The Body in Pain, The Ideals in Vein

Authors

  • Toloo Riazi University of California, Santa Barbara

DOI:

https://doi.org/10.18533/journal.v7i10.1509

Keywords:

Cuban revolution, graphic novel, gender studies, Iranian revolution.

Abstract

Cuba: My Revolution, a graphic novel by Inverna Lockpez (2010) and Persepolis by Marjane Satrapi (2000) depict the story of the Cuban and Iranian Revolutions through the eyes of their respective female protagonists. The semi-autobiographical or roman a? clef Cuba: My Revolution portrays Sonya’s life, a seventeen years old girl, in the revolutionary Cuba. Sonya, torn between her advocacy for the revolution and her dreams of becoming an artist, decides to become a surgeon to “serve the people”. The biographical novel of Satrapi narrates her own childhood as a ten-year-old girl in Iran of 1980s. The reader, in two volumes (hereafter Persepolis I and Persepolis II), witnesses Marji’s transformation to an adult alongside with political changes of the country. Although in the first place the two characters, particularly Sonya, greet the above motioned changes with optimism, soon the revolutionary illusion is replaced with disenchantment. The so-called disillusion is depicted in dialogues and the illustrations, inter alia. However, this paper aims to analyze the transformation of body of main female characters as a way in which failure of revolutionary ideals are shown. Indeed, the body as a major source of perception, allows Marji and Sonya to understand their countries and come to grips with the changing ideals as well as reality. I shall unfold the decline of the revolution from the angle of bodily transformation. It is my intention to consider the bodily basis of dystopia as a primary approach toward a painstaking study of the Cuban and Iranian Revolutions.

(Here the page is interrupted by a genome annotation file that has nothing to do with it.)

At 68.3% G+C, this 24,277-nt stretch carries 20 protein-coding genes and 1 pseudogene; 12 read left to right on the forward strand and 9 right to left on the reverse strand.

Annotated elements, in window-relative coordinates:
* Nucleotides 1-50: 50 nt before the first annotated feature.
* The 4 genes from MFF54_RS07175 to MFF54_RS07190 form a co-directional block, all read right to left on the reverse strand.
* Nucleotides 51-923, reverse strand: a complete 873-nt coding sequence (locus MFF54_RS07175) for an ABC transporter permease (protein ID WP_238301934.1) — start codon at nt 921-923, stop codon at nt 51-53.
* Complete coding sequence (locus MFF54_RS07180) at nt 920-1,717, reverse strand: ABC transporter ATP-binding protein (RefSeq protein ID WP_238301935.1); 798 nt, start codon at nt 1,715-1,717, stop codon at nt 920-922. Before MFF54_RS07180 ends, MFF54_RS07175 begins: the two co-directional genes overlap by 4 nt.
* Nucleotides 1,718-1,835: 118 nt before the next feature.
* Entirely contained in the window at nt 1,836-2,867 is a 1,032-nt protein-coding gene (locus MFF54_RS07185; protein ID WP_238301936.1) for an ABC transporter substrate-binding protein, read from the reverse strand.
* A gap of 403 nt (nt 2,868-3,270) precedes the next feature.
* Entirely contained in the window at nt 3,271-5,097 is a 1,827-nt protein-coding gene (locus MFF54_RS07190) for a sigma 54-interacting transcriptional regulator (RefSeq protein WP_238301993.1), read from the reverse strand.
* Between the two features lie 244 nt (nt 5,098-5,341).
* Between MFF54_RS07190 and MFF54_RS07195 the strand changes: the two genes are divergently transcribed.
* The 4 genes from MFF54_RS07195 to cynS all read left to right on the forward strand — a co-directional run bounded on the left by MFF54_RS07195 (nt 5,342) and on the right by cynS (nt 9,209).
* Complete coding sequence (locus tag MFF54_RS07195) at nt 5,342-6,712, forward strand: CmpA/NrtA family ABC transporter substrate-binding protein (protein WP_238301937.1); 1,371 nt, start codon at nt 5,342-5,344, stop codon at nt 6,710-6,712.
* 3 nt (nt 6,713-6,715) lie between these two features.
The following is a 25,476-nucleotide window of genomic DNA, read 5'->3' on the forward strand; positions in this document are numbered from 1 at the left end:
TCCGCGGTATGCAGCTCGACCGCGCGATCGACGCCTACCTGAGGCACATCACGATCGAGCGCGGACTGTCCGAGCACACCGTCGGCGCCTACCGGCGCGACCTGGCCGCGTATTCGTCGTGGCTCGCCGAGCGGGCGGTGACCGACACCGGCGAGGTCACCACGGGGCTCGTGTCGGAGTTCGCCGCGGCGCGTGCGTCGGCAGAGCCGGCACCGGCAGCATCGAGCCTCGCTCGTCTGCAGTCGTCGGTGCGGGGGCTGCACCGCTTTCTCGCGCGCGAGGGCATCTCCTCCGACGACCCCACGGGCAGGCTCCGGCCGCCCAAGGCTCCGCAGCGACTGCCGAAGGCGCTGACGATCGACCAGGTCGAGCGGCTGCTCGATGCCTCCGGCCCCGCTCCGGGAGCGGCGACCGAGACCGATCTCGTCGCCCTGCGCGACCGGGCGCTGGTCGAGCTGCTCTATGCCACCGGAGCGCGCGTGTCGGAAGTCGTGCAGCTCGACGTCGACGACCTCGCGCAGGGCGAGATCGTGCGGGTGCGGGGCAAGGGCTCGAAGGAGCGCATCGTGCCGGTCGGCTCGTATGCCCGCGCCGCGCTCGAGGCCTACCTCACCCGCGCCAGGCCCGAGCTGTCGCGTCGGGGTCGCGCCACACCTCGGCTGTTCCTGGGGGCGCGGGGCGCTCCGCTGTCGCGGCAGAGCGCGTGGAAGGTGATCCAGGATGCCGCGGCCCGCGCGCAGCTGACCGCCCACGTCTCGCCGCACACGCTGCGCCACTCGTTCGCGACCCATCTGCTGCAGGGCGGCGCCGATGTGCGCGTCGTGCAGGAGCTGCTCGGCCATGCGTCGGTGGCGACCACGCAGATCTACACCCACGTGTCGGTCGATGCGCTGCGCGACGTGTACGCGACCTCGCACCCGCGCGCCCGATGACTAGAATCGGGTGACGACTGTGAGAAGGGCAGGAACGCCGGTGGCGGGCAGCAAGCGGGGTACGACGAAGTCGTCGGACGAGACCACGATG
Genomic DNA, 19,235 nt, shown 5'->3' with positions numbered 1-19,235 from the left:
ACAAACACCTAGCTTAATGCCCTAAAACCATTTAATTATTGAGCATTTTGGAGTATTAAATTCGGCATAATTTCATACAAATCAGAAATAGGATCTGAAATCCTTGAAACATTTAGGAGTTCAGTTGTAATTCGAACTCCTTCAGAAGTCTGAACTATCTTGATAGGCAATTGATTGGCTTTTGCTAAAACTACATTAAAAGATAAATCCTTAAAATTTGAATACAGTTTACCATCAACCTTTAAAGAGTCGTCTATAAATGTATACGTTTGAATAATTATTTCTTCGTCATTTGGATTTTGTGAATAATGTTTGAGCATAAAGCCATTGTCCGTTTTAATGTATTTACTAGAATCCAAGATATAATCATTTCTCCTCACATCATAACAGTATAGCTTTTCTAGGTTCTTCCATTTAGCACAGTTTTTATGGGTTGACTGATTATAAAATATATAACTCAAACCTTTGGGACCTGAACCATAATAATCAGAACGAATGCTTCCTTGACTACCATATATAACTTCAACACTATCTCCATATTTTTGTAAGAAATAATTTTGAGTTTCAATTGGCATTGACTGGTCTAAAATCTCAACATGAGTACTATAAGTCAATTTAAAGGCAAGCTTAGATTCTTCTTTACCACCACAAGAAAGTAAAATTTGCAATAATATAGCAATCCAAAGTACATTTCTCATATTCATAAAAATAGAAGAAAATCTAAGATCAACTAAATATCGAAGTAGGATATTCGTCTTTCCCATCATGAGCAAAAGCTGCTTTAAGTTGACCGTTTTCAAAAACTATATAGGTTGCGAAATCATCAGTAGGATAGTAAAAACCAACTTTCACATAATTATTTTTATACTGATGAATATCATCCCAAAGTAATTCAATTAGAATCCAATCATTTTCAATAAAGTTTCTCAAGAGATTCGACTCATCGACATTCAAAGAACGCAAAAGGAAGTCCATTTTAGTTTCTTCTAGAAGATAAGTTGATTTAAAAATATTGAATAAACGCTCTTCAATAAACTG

Author Biography

Toloo Riazi, University of California, Santa Barbara

Toloo Riazi is a Ph.D. Candidate at University of California, Santa Barbara, where she is specializing in contemporary Hispanic literature and culture. She has translated a few Spanish books into Persian, among them Cronopios and Famas (Julio Cortázar), Dear Diego (Elena Poniatowska) and The Basement Window (Antonio Buero-Vallejo). Her scholarly interests include revolutions, gender, cultural and film studies. Her dissertation focuses on comparative study between the Cuban revolution and its impact on the Iranian revolutionaries in 1970s. She hopes that she will be able to provide deeper insights to comparative literature studies focusing on two different regions, Latin America and Middle East.

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Published

2018-11-15

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